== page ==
from The American Heritage® Dictionary of the English Language, 5th Edition.

  • noun The dorsal portion of a body segment of an arthropod.

from The Century Dictionary.

  • noun The back, dorsum, or notum, especially of an arthropod.
  • noun The tergal or dorsal sclerite of one of the rings or somites of an arthropod or articulate animal; a tergite.
  • noun One of the two upper or dorsal plates of the shell in cirripeds. See cut under Balanus.

from the GNU version of the Collaborative International Dictionary of English.

  • noun The back of an animal.
  • noun The dorsal piece of a somite of an articulate animal.
  • noun One of the dorsal plates of the operculum of a cirriped.

from Wiktionary, Creative Commons Attribution/Share-Alike License.

  • noun biology The upper or dorsal surface of an articulated animal such as an arthropod


from The American Heritage® Dictionary of the English Language, 4th Edition

[Latin, back.]


Help support Wordnik (and make this page ad-free) by adopting the word tergum.


  • From the Latin 'tergum', back + 'versus', past participle of 'vertare', to turn: to use evasions or ambiguities, equivocate; to change sides, defect, apostasise.

    open source theology - Comments 2009

  • Sed nec inter tantos repertus est vel unus, qui, tanquam vecors ant timidus, sive post tergum alterius declinans, seipsum a tanta caede praetendit excusare.

    The Fair Maid of Perth 2008

  • [5815] Bartholomeus Scheraeus, that famous poet laureate, and professor of Hebrew in Wittenberg: I had finished this work long since, but that inter alia dura et tristia quae misero mihi pene tergum fregerunt, (I use his own words) amongst many miseries which almost broke my back, συζυγία ob

    Anatomy of Melancholy 2007

  • Juvenis autem dextra pugionem super tergum tonsoris vibrans magna clamat voce [Arabic] i.e. caede sine timore.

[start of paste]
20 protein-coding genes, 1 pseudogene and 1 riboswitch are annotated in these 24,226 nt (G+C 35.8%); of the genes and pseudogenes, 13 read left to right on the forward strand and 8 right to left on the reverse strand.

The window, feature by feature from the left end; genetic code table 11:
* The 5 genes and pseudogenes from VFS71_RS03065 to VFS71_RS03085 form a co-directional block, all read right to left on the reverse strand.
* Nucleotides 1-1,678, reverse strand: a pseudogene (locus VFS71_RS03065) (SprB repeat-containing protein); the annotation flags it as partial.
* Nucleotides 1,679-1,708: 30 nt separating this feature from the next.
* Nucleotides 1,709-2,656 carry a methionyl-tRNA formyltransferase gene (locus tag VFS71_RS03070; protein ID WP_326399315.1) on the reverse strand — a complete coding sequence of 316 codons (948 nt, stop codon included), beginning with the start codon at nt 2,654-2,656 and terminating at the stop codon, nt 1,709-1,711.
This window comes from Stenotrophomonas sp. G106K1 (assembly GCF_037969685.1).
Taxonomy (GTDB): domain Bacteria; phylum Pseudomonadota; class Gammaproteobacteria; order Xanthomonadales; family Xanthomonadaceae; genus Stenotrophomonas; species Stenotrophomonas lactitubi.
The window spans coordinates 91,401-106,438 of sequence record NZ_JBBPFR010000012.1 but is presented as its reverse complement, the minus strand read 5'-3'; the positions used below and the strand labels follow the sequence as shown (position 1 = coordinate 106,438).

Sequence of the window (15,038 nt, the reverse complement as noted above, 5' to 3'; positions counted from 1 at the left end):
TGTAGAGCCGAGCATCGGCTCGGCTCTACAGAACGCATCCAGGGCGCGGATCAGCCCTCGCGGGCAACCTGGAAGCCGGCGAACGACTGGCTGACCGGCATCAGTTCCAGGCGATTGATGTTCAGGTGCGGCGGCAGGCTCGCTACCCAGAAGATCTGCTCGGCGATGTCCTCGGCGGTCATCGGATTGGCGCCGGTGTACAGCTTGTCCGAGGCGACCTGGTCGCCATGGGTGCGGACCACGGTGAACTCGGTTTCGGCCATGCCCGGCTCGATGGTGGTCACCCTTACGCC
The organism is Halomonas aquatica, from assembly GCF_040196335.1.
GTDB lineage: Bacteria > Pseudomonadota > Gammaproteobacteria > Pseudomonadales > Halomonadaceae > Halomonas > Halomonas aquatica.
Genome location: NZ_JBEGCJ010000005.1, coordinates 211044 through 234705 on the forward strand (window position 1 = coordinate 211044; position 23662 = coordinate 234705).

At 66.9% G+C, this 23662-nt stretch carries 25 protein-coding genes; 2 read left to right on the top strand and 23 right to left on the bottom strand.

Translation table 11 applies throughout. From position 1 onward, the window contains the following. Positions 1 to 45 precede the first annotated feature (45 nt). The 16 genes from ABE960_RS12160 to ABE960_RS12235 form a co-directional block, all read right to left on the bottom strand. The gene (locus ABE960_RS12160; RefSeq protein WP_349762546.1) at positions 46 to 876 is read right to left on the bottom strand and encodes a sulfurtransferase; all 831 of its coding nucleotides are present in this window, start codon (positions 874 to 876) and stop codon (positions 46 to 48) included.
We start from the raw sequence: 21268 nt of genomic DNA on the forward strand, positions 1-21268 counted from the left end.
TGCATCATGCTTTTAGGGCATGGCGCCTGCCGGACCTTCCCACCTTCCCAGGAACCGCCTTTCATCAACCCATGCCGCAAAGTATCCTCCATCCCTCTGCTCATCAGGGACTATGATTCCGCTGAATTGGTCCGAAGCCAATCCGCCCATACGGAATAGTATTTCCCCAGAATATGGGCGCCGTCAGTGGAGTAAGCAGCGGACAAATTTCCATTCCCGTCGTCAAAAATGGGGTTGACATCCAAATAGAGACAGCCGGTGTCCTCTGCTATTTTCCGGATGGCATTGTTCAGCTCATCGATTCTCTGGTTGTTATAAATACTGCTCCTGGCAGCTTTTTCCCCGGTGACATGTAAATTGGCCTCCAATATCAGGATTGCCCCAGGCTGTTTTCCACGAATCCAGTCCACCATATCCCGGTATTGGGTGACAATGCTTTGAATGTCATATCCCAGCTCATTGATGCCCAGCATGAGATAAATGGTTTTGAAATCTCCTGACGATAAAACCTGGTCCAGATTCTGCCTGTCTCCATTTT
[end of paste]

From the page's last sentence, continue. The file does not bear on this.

Personal Narrative of a Pilgrimage to Al-Madinah and Meccah 2003

  • ‘Quod protenditur a limite Serrain urbis sitae ad mare Kolzum adusque viciniam Madian, et inde reflectendo per limitem tendentem in ortum urbis Hhegr, ad montem Tai trunseundo juxta tergum Yamamah ad mare Persicum, hoc totum ad Hhegiaz pertinet.’

    Travels in Arabia 2003

  • Notum: the dorsal or upper part of a segment: = tergum.

    Explanation of Terms Used in Entomology John. B. Smith

  • The phrase _in tergum_ occurs twice elsewhere: ix. 764 -- meaning 'on the back'; and xi. 653 -- meaning 'backward'; and in x. 718 the uncertainty about the order of the lines makes it possible that _tergo decutit hastas_ was meant to refer to the boar, not to Mezentius.

    The Aeneid of Virgil 70 BC-19 BC Virgil

  • Ille igitur tergum vertit, et in speculum ínspiciébat; hóc modó ad locum vénit ubi Medúsa dormiébat.

    Ritchie's Fabulae Faciles A First Latin Reader John [Editor] Kirtland

  • This is evasion (_tergiversatio_) for by desisting from what he had begun he seems to turn his back (_tergum vertere_).

    Summa Theologica, Part II-II (Secunda Secundae) Translated by Fathers of the English Dominican Province Aquinas Thomas

  • Audouin distinguished a fixed number of hard chitinous parts, the dorsal tergum, the ventral sternum, the lateral "flanc" of three pieces, all to be recognised by their positions relative to one another.

    Form and Function A Contribution to the History of Animal Morphology


Log in or sign up to get involved in the conversation. It's quick and easy.